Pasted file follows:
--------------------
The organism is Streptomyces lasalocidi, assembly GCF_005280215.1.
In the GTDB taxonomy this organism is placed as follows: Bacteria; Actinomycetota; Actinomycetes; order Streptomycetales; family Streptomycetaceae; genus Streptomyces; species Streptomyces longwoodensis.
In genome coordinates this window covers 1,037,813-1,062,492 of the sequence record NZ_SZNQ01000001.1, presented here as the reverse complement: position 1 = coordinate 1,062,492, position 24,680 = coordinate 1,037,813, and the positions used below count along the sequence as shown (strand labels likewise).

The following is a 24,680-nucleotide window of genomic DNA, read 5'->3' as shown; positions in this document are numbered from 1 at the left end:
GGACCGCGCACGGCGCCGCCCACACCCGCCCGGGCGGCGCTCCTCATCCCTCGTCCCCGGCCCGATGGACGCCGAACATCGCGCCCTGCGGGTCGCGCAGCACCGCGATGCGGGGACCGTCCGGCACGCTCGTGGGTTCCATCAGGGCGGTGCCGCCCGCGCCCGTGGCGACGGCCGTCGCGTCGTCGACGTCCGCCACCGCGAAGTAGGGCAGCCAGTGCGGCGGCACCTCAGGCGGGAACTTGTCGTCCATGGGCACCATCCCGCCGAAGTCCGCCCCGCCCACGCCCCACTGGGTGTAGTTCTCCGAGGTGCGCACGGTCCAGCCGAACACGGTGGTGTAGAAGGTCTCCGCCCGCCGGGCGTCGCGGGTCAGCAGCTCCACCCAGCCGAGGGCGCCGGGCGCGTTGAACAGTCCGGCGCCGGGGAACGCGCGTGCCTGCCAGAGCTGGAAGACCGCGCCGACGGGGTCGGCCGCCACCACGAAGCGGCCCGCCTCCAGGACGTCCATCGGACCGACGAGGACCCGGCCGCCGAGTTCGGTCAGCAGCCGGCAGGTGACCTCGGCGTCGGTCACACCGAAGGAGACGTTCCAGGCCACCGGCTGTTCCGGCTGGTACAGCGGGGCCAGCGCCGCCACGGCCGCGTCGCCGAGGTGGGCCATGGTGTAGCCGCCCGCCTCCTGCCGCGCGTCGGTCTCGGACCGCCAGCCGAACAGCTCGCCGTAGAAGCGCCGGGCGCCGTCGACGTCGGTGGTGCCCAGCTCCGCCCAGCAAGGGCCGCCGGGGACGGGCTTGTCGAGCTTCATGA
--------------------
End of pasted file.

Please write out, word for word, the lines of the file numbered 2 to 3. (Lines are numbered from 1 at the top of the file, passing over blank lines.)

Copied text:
In the GTDB taxonomy this organism is placed as follows: Bacteria; Actinomycetota; Actinomycetes; order Streptomycetales; family Streptomycetaceae; genus Streptomyces; species Streptomyces longwoodensis.
In genome coordinates this window covers 1,037,813-1,062,492 of the sequence record NZ_SZNQ01000001.1, presented here as the reverse complement: position 1 = coordinate 1,062,492, position 24,680 = coordinate 1,037,813, and the positions used below count along the sequence as shown (strand labels likewise).